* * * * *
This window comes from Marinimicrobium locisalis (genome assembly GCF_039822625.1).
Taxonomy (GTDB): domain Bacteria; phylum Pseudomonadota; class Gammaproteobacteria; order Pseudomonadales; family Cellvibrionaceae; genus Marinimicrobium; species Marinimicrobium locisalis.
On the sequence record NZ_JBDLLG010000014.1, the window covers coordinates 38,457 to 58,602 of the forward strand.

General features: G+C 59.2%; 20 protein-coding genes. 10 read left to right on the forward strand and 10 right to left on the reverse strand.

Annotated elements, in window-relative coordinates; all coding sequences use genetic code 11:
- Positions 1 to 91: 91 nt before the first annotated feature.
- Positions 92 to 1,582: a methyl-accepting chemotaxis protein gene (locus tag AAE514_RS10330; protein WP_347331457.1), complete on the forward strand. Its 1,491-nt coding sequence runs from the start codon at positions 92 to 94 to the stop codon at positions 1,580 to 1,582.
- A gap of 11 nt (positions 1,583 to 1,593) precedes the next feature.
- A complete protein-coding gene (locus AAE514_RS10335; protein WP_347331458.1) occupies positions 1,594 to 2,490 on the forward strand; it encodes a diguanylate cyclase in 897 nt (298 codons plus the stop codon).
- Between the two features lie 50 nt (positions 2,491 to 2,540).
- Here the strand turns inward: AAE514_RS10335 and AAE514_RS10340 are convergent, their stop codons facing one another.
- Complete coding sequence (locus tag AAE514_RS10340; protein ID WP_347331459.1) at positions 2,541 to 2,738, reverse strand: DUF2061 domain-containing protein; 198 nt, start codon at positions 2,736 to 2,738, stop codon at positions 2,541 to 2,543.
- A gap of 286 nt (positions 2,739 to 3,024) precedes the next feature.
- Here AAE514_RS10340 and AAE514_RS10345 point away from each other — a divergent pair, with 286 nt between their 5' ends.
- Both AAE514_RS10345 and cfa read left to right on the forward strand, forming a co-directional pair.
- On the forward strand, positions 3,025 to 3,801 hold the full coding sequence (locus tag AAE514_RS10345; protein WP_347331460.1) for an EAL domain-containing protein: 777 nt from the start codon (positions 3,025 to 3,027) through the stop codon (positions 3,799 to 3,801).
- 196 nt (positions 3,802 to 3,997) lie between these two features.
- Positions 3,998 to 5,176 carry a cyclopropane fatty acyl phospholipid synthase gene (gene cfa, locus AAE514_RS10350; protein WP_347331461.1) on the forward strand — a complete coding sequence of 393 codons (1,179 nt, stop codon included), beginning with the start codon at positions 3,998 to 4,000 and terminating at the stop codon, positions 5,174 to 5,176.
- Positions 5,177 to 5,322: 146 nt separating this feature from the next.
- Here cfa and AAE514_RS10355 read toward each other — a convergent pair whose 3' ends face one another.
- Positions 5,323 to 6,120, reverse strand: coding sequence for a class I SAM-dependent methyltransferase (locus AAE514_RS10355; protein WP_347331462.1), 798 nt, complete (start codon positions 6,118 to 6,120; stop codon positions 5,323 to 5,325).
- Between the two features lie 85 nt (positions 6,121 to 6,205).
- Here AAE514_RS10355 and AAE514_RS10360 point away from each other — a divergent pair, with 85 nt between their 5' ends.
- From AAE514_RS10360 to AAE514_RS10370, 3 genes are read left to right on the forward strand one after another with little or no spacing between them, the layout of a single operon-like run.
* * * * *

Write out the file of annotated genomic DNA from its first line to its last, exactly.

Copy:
This window comes from Marinimicrobium locisalis (genome assembly GCF_039822625.1).
Taxonomy (GTDB): domain Bacteria; phylum Pseudomonadota; class Gammaproteobacteria; order Pseudomonadales; family Cellvibrionaceae; genus Marinimicrobium; species Marinimicrobium locisalis.
On the sequence record NZ_JBDLLG010000014.1, the window covers coordinates 38,457 to 58,602 of the forward strand.

General features: G+C 59.2%; 20 protein-coding genes. 10 read left to right on the forward strand and 10 right to left on the reverse strand.

Annotated elements, in window-relative coordinates; all coding sequences use genetic code 11:
- Positions 1 to 91: 91 nt before the first annotated feature.
- Positions 92 to 1,582: a methyl-accepting chemotaxis protein gene (locus tag AAE514_RS10330; protein WP_347331457.1), complete on the forward strand. Its 1,491-nt coding sequence runs from the start codon at positions 92 to 94 to the stop codon at positions 1,580 to 1,582.
- A gap of 11 nt (positions 1,583 to 1,593) precedes the next feature.
- A complete protein-coding gene (locus AAE514_RS10335; protein WP_347331458.1) occupies positions 1,594 to 2,490 on the forward strand; it encodes a diguanylate cyclase in 897 nt (298 codons plus the stop codon).
- Between the two features lie 50 nt (positions 2,491 to 2,540).
- Here the strand turns inward: AAE514_RS10335 and AAE514_RS10340 are convergent, their stop codons facing one another.
- Complete coding sequence (locus tag AAE514_RS10340; protein ID WP_347331459.1) at positions 2,541 to 2,738, reverse strand: DUF2061 domain-containing protein; 198 nt, start codon at positions 2,736 to 2,738, stop codon at positions 2,541 to 2,543.
- A gap of 286 nt (positions 2,739 to 3,024) precedes the next feature.
- Here AAE514_RS10340 and AAE514_RS10345 point away from each other — a divergent pair, with 286 nt between their 5' ends.
- Both AAE514_RS10345 and cfa read left to right on the forward strand, forming a co-directional pair.
- On the forward strand, positions 3,025 to 3,801 hold the full coding sequence (locus tag AAE514_RS10345; protein WP_347331460.1) for an EAL domain-containing protein: 777 nt from the start codon (positions 3,025 to 3,027) through the stop codon (positions 3,799 to 3,801).
- 196 nt (positions 3,802 to 3,997) lie between these two features.
- Positions 3,998 to 5,176 carry a cyclopropane fatty acyl phospholipid synthase gene (gene cfa, locus AAE514_RS10350; protein WP_347331461.1) on the forward strand — a complete coding sequence of 393 codons (1,179 nt, stop codon included), beginning with the start codon at positions 3,998 to 4,000 and terminating at the stop codon, positions 5,174 to 5,176.
- Positions 5,177 to 5,322: 146 nt separating this feature from the next.
- Here cfa and AAE514_RS10355 read toward each other — a convergent pair whose 3' ends face one another.
- Positions 5,323 to 6,120, reverse strand: coding sequence for a class I SAM-dependent methyltransferase (locus AAE514_RS10355; protein WP_347331462.1), 798 nt, complete (start codon positions 6,118 to 6,120; stop codon positions 5,323 to 5,325).
- Between the two features lie 85 nt (positions 6,121 to 6,205).
- Here AAE514_RS10355 and AAE514_RS10360 point away from each other — a divergent pair, with 85 nt between their 5' ends.
- From AAE514_RS10360 to AAE514_RS10370, 3 genes are read left to right on the forward strand one after another with little or no spacing between them, the layout of a single operon-like run.